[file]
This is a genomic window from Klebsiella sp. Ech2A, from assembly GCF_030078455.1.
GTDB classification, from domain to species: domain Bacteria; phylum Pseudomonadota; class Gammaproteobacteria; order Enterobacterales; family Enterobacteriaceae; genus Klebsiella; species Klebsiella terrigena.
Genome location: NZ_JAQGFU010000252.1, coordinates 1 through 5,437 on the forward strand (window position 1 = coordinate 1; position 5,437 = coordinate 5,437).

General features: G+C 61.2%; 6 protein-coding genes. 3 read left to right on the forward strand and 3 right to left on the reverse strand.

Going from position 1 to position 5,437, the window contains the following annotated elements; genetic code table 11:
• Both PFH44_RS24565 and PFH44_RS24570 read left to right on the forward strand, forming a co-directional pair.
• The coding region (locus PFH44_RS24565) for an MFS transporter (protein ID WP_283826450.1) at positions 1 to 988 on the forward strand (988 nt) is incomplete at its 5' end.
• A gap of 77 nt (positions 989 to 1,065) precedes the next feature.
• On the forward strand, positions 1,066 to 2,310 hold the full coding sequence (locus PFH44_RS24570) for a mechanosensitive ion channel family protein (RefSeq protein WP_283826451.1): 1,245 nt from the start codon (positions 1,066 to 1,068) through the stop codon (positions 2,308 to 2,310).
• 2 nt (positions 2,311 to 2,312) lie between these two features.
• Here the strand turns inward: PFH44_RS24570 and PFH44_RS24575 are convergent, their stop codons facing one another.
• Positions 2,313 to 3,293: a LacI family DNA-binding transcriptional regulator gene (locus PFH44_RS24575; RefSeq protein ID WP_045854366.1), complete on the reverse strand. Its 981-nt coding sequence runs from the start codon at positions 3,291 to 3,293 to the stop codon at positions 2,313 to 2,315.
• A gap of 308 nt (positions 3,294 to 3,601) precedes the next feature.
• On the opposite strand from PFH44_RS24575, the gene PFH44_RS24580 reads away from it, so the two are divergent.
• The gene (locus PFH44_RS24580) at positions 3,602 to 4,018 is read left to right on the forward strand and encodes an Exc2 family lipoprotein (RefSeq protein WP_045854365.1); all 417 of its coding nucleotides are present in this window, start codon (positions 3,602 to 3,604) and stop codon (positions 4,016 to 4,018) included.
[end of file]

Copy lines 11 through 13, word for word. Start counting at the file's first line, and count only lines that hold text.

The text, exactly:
• Here the strand turns inward: PFH44_RS24570 and PFH44_RS24575 are convergent, their stop codons facing one another.
• Positions 2,313 to 3,293: a LacI family DNA-binding transcriptional regulator gene (locus PFH44_RS24575; RefSeq protein ID WP_045854366.1), complete on the reverse strand. Its 981-nt coding sequence runs from the start codon at positions 3,291 to 3,293 to the stop codon at positions 2,313 to 2,315.
• A gap of 308 nt (positions 3,294 to 3,601) precedes the next feature.